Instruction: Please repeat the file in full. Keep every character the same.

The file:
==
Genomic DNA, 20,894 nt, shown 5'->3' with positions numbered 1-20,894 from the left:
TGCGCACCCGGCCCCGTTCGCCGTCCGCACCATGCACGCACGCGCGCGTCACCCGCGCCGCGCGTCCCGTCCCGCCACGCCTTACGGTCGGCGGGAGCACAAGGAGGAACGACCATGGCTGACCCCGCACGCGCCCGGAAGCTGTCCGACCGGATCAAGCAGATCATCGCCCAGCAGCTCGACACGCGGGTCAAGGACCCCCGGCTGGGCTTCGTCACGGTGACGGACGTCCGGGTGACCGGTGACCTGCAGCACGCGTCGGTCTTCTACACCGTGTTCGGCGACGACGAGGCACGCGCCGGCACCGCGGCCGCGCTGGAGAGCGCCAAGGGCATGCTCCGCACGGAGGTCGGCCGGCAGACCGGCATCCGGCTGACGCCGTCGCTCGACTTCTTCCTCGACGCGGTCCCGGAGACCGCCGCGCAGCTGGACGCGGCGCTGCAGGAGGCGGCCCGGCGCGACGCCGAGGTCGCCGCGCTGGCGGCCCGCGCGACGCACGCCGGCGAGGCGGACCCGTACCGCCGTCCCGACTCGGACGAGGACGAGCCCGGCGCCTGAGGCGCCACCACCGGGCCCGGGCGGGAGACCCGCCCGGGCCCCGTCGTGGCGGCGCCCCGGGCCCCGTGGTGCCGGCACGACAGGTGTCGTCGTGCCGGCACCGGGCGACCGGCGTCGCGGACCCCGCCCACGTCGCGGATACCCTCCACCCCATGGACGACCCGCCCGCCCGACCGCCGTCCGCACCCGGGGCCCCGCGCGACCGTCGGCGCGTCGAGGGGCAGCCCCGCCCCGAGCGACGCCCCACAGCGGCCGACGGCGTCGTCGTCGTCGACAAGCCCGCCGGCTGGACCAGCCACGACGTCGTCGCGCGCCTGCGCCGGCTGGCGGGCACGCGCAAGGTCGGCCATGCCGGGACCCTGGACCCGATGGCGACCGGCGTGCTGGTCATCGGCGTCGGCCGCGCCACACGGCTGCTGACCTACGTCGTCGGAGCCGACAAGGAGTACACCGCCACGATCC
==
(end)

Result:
Genomic DNA, 20,894 nt, shown 5'->3' with positions numbered 1-20,894 from the left:
TGCGCACCCGGCCCCGTTCGCCGTCCGCACCATGCACGCACGCGCGCGTCACCCGCGCCGCGCGTCCCGTCCCGCCACGCCTTACGGTCGGCGGGAGCACAAGGAGGAACGACCATGGCTGACCCCGCACGCGCCCGGAAGCTGTCCGACCGGATCAAGCAGATCATCGCCCAGCAGCTCGACACGCGGGTCAAGGACCCCCGGCTGGGCTTCGTCACGGTGACGGACGTCCGGGTGACCGGTGACCTGCAGCACGCGTCGGTCTTCTACACCGTGTTCGGCGACGACGAGGCACGCGCCGGCACCGCGGCCGCGCTGGAGAGCGCCAAGGGCATGCTCCGCACGGAGGTCGGCCGGCAGACCGGCATCCGGCTGACGCCGTCGCTCGACTTCTTCCTCGACGCGGTCCCGGAGACCGCCGCGCAGCTGGACGCGGCGCTGCAGGAGGCGGCCCGGCGCGACGCCGAGGTCGCCGCGCTGGCGGCCCGCGCGACGCACGCCGGCGAGGCGGACCCGTACCGCCGTCCCGACTCGGACGAGGACGAGCCCGGCGCCTGAGGCGCCACCACCGGGCCCGGGCGGGAGACCCGCCCGGGCCCCGTCGTGGCGGCGCCCCGGGCCCCGTGGTGCCGGCACGACAGGTGTCGTCGTGCCGGCACCGGGCGACCGGCGTCGCGGACCCCGCCCACGTCGCGGATACCCTCCACCCCATGGACGACCCGCCCGCCCGACCGCCGTCCGCACCCGGGGCCCCGCGCGACCGTCGGCGCGTCGAGGGGCAGCCCCGCCCCGAGCGACGCCCCACAGCGGCCGACGGCGTCGTCGTCGTCGACAAGCCCGCCGGCTGGACCAGCCACGACGTCGTCGCGCGCCTGCGCCGGCTGGCGGGCACGCGCAAGGTCGGCCATGCCGGGACCCTGGACCCGATGGCGACCGGCGTGCTGGTCATCGGCGTCGGCCGCGCCACACGGCTGCTGACCTACGTCGTCGGAGCCGACAAGGAGTACACCGCCACGATCC